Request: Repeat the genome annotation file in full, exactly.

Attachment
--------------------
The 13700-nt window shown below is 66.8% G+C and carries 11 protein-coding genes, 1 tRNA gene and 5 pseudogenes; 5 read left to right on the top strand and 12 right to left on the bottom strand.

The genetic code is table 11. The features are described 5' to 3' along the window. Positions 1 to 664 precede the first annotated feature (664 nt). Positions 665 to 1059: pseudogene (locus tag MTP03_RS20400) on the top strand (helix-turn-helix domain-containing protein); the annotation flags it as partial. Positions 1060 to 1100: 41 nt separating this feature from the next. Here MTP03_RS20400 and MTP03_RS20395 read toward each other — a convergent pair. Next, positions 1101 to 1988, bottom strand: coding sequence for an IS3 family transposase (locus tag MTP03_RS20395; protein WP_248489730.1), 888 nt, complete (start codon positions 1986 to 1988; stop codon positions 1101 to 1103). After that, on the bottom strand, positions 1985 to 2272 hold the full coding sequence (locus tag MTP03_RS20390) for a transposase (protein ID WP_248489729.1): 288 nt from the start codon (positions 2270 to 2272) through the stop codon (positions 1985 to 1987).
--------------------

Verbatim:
The 13700-nt window shown below is 66.8% G+C and carries 11 protein-coding genes, 1 tRNA gene and 5 pseudogenes; 5 read left to right on the top strand and 12 right to left on the bottom strand.

The genetic code is table 11. The features are described 5' to 3' along the window. Positions 1 to 664 precede the first annotated feature (664 nt). Positions 665 to 1059: pseudogene (locus tag MTP03_RS20400) on the top strand (helix-turn-helix domain-containing protein); the annotation flags it as partial. Positions 1060 to 1100: 41 nt separating this feature from the next. Here MTP03_RS20400 and MTP03_RS20395 read toward each other — a convergent pair. Next, positions 1101 to 1988, bottom strand: coding sequence for an IS3 family transposase (locus tag MTP03_RS20395; protein WP_248489730.1), 888 nt, complete (start codon positions 1986 to 1988; stop codon positions 1101 to 1103). After that, on the bottom strand, positions 1985 to 2272 hold the full coding sequence (locus tag MTP03_RS20390) for a transposase (protein ID WP_248489729.1): 288 nt from the start codon (positions 2270 to 2272) through the stop codon (positions 1985 to 1987).